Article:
Etiquette for Interacting with People Who Have Disabilities


I got into work today, and my office mate was talking with one of my co-workers about a course he is working on about etiquette to follow when interacting with people who have disabilities.  I mentioned my blog, and he told me he would get me in touch with the woman who is creating the course.  I will have to post about that later.

It got me thinking though.  I think a lot of us, myself included, are nervous and unsure of how to interact with people who have disabilities. Do we look at the interpreter or the person who is using the interpreter? Can we touch the wheelchair? How should be act around a guide dog?  Things like that.  If you slip up, knowingly or not, it can be awkward, offensive, and embarrassing.

This website is a great resource for what you should and should not do when interacting with people who have disabilities.  For those who are deaf/hard of hearing, they had the following tips:

Things to Know:

  •  Deaf and hearing-impaired persons are entering the workplace in record numbers.
  • More persons who are deaf or hearing-impaired have some hearing rather than no hearing at all.
  • Sign language is not another form of English; it is an official language with its own grammar, contexts and rules.
  • Lip reading, while helpful without sound clues, is only 30%-50% effective, and sometimes less.
  • Long conversations with persons who lip-read can be very fatiguing to the person who has the impairment.
  • Not all persons who are deaf use sign language.
  • Not all persons who are deaf write and read.
  • Not all persons who are deaf speak.
  • Not all persons who are deaf lip-read.

Things to Do:

Find out how the person best communicates.

  • If the person uses an interpreter, address the person, not the interpreter.
  • If the person reads lips, speak in a normal, not exaggerated way. Short, simple sentences are best.
  • If the person lip-reads, avoid blocking their view of your face. Make sure the lighting is good.
  • Gain their attention before starting a conversation.
  •  If there is some doubt in your mind whether they understood you correctly, rephrase your statement and ask them if you have been understood.
  • Be aware of situations where a person may be waiting for a service (transportation, a table, the start of an activity) where the common way to communicate is an announcement or the calling of the person’s name.
  • Make sure you take notes when someone cannot hear you and develop an alternative way of notifying them.

Things to Avoid:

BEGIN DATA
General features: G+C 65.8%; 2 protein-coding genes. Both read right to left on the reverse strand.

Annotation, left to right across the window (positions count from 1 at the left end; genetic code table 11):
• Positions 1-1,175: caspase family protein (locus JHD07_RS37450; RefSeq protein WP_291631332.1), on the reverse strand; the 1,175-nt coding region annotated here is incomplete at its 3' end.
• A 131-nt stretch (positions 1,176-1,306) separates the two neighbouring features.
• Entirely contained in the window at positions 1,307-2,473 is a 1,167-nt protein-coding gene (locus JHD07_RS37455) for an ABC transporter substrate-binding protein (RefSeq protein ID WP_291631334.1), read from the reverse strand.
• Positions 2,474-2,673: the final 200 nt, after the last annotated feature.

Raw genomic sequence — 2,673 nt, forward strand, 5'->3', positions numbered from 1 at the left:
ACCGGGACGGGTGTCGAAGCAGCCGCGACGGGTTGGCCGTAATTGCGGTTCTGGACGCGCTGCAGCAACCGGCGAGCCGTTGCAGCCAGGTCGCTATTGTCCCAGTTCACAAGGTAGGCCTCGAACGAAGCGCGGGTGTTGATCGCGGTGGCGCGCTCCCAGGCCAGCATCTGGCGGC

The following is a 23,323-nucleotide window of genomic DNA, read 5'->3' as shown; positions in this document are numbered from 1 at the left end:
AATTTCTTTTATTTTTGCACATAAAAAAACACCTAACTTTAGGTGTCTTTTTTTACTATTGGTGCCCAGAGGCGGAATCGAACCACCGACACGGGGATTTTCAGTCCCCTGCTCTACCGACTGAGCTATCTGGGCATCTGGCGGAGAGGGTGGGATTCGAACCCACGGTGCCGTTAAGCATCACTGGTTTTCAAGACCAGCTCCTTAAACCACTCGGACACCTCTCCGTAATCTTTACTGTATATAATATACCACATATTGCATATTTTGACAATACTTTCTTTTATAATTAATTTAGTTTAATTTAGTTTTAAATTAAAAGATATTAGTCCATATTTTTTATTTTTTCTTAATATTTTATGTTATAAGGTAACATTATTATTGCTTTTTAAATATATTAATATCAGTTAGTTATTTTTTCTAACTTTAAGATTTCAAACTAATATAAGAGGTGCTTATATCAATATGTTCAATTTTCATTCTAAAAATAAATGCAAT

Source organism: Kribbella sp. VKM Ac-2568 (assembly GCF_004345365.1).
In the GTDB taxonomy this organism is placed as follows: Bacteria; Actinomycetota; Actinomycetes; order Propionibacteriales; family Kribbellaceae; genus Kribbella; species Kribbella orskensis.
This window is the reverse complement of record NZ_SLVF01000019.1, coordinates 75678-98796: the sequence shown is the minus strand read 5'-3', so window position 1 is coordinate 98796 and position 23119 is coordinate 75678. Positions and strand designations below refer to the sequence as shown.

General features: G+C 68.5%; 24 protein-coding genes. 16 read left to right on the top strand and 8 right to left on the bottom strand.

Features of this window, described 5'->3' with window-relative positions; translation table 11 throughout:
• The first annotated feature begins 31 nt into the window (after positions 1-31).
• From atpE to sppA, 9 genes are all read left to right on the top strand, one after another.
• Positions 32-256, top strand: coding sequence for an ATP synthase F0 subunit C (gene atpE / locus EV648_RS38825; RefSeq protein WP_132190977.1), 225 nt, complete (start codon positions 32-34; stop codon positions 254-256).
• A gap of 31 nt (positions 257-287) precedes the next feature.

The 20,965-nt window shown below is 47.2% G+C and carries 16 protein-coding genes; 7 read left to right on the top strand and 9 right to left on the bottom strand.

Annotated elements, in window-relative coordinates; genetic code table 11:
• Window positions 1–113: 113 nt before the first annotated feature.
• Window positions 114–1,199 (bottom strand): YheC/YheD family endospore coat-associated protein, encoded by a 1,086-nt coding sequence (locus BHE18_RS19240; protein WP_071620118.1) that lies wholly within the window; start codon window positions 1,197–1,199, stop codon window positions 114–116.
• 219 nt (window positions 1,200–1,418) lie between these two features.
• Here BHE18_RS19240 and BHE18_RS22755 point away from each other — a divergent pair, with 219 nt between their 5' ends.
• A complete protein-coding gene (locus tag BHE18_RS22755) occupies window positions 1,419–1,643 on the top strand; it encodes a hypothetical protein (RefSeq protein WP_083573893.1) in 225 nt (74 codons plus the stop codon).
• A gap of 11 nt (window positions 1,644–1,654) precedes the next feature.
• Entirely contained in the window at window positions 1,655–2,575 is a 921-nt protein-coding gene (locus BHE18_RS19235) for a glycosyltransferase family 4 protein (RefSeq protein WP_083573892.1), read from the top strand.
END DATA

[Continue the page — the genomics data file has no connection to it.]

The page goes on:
• Do not become impatient or exasperated with the person if it takes longer to communicate.
  • Make sure there are no physical barriers between you and the person while in conversation.
  • If the person is using hearing aids, avoid conversations in large, open and noisy surroundings.

Things to Consider:

  • Persons who may deal very well one-on-one in communication may have a hard time with two or more speakers, especially if there are many interruptions and interjections.
  • Showing impatience to someone who is deaf or hearing impaired may cause the less assertive to back off from telling you of their needs.
  • When someone asks, “What did you say?” the answers, “Never mind,” “Nothing,” or “It’s not important,” are very common replies. These are insulting and demeaning, because they communicate that the person is not worth repeating yourself for.

The last one in the “Things to Consider” section is especially important.  I have had countless people say “Never mind” to me when I ask them to repeat themselves.  As it says above, this is incredibly insulting and demeaning.  I get so angry when people say this to me.  It must have been important enough for you to say it, so please don’t insult me by saying “Never mind”.  I got fed up with this with a guy I was dating once and snapped at him, going on a rant about why I hate it.  He got really defensive, which didn’t help at all.

I am not a very assertive person, so any show of impatience or annoyance will cause me to back off.  I am not very good at voicing my needs to others, and I’m sure the responses I’ve gotten on account of my hearing loss has something to do with this.  If you constantly get negative responses or impatience when asking for something, do you really think you will be willing to ask for help in the future?

In the end, it is all about being informed.  If you aren’t sure about something, it might be better to ask politely instead of assuming you know what you’re doing.

About ewindheim

My name is Erin. I am 28 years old, and I live in Colorado. I love to write and to read, and I am a huge cat lover. I have always loved to write, hence why I have a blog. If you want to know more about me, read my blogs or simply ask. ;)
This entry was posted in For Your Information and tagged , , , , . Bookmark the permalink.

5 Responses to Etiquette for Interacting with People Who Have Disabilities

  1. Chris says:

    Reblogged this on Inclination of the Mind and commented:
    An excellent post about how to interact with those who are deaf / hard of hearing

  2. Pingback: Shout Out to Fellow Blogger | Can You Hear Me Now?

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